Advice from one of the most influential women in the world
During one of my coaching sessions, a client indicated that it was her aim to have a director’s job at the multinational where she was working within 5 years.
A recruiter had advised her tochoose for a specific substantive direction around the age of 35, so that she could easily make steps on the career ladder.
In our sessions she showed a lot of ambition. At the same time, I noticed that the focus on this choice gave my client a lot of stress and blocked her in a certain way. She didn’t talk at all about what she really liked in a job.
Your career as a climbing frame
Together we looked at her career from different perspectives.
At one point I asked her if she knew the perspective of the ‘climbing frame’ from the book ‘Lean In’ written by Sheryl Sandberg.
This book discusses the idea that a career is not a ladder but a climbing frame. Ladders are too limited: you can only move up or down, on or off.
You can explore a climbing frame in a more creative way (up, side, down etc.). You can reach the top in many ways and the path doesn’t have to be fully defined.
How enriching is it to learn new skills instead of just staring at the bottom of the one above you?
My client didn’t know the book and because she went on holiday a few days later, I advised her to take it with her.
In the coaching session after her holiday my client indicated that the perspective of the climbing frame had given her new insights. In the sessions that followed, I also noticed that she was open to explore other career paths. And more importantly, ‘I should make steps’ made way for ‘what do I like in a job’.
I myself, despite having a 1 1/2 year old toddler, devoured the book ‘Lean In’ during my summer holiday in 2013. Then I recommended it to many friends. I am a big fan.
We are now 5 years later, but the contents of the book are still current. As far as I am concerned, ‘Lean in’ is a must-read for every woman.
Because my client did not yet know the book, it seemed a nice idea to share ‘Lean In’ via my blog. So that even more women will take the book on holiday and get inspired to realize their own ambitions.
For every woman
Sheryl Sandberg is COO of Facebook and in 2017 ranked number 4 on the Forbes-list of the world’s most powerful women.
In 2013 she wrote ‘Lean in’. In her introduction she says:
“Whatever this book is, I am writing it for any woman who wants to increase her chances of making it to the top of her field or pursue any goal vigorously. This includes women at all stages of their lives and careers, from those who are just starting out to those who are taking a break and may want to jump back in”.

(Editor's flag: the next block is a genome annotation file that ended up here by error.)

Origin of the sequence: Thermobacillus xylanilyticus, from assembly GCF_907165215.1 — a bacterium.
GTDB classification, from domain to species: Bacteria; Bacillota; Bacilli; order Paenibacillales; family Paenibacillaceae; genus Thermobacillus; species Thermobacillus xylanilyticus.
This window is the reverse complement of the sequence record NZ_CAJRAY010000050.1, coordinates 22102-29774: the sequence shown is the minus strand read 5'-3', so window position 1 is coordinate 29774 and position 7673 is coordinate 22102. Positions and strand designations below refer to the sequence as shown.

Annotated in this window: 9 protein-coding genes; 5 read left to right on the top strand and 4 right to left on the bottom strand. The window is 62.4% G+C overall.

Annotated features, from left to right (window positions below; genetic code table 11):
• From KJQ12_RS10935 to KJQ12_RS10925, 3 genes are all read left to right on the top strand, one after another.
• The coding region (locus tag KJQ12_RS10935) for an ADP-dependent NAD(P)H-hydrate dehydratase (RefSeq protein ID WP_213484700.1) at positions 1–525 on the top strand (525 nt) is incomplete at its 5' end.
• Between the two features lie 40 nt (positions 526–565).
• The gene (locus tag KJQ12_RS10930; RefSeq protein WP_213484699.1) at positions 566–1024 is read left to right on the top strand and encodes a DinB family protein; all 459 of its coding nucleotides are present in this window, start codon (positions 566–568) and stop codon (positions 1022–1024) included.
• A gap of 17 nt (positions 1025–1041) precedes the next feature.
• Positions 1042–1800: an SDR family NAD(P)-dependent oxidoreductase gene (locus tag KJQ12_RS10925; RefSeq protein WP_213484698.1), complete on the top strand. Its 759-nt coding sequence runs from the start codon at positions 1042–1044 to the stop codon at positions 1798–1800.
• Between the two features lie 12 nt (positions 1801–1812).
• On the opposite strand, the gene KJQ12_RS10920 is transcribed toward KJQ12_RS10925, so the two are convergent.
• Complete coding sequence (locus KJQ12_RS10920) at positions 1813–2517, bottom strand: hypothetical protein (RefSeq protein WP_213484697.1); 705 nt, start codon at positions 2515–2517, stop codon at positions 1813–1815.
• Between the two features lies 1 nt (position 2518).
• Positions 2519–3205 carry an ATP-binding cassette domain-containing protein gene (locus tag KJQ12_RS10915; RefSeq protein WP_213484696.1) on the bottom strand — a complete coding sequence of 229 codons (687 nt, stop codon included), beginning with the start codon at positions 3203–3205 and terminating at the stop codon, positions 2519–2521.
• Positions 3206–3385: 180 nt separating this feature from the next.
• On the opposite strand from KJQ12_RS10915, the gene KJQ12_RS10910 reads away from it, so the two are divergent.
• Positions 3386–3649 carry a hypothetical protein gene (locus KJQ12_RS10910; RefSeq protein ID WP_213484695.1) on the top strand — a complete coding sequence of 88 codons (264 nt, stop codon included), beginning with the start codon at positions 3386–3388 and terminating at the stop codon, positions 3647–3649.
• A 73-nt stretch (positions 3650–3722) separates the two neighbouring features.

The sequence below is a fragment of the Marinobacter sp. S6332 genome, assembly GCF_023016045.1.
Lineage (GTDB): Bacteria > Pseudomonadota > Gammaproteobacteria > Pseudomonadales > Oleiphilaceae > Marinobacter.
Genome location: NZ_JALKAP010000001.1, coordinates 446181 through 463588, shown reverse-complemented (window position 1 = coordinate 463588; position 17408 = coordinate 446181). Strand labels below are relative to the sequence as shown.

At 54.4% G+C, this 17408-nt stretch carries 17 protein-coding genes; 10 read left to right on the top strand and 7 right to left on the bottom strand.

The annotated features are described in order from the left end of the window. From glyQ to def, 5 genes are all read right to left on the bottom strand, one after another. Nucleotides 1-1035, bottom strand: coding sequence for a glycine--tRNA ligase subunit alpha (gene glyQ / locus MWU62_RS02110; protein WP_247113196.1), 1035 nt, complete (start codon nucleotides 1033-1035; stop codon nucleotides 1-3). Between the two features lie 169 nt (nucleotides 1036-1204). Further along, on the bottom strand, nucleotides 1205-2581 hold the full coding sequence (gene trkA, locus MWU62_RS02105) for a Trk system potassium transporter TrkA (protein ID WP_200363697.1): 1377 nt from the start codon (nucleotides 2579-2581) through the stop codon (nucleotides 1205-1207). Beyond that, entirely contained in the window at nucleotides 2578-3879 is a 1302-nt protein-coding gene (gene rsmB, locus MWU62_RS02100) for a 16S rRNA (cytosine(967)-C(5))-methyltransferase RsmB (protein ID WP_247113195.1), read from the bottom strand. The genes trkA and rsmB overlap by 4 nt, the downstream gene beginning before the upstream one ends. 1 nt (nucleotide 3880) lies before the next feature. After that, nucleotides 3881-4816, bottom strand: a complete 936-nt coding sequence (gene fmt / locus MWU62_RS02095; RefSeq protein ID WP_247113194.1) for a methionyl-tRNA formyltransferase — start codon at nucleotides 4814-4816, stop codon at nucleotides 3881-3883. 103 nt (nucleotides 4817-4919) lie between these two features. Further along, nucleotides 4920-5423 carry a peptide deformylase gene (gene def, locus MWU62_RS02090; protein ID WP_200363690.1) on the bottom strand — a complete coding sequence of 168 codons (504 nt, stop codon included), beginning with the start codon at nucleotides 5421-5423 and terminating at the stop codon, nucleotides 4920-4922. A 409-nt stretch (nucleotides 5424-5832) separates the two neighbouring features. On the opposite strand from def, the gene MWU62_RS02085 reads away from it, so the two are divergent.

‘Lean In’ in stead of ‘Lean Back’
The title of the book points to the view that, apart from cultural and social challenges, we women also obstruct ourselves. For example, because (often out of a certain uncertainty) we don’t make clear what we want.
While, in order to improve conditions for women, it is important that women pursue their own ambitions. Sandberg calls on all women to ask themselves the following question: What would I do if I weren’t afraid?
And then go do it. So ‘Lean in’ instead of ‘Lean back’.
Some other great advices
In addition to ‘the climbing frame’ Sandberg has more advice, such as:
- In order to grow and challenge yourself, you have to raise your hand. Women are less inclined to do so, but try to believe in your own abilities and, in spite of all the uncertainties that go through your mind, keep your hand up.
- For women, undermining their accomplishments is a kind of self-defence. We are afraid that we are not liked.To a large extent this fear is culturally explained, because we do not associate women with leadership but with caring qualities. We have to let go of this, because if you please everyone you won’t change everything.
- Becoming a mother is a big moment for many women. Also, in relation to their career. Sandberg’s advice is ‘don’t leave before you leave’. So, don’t pull the brake before you actually need to. In this way you continue developing yourself and you keep a job that gives you satisfaction. And this makes it easier to go back to work after your maternity leave.
- Make your partner a real partner who supports you in your choices and with whom you also share the care and household tasks. Besides that it helps you, it also has positive effects on the children. Research shows that children with involved fathers are psychologically healthier and have better cognitive skills than children with fathers who are less involved.
- The best way for combining both your career and private life in a fulfilling way is making the best choices you can. So, don’t focus on the question “Can I do it all?” But focus on the question “Can I do what’s most important for me and my family?”.
If you are not going on holiday and can’t find any time at home to read a book (something that’s often my problem), then there is Sandberg’s great Ted Talk.
Sandberg also founded the LeanIn Community as a result of the success of the book. Its mission is to empower women to achieve their ambitions through Lean In circles, public awareness and education. It’s website is definitely worth a visit!
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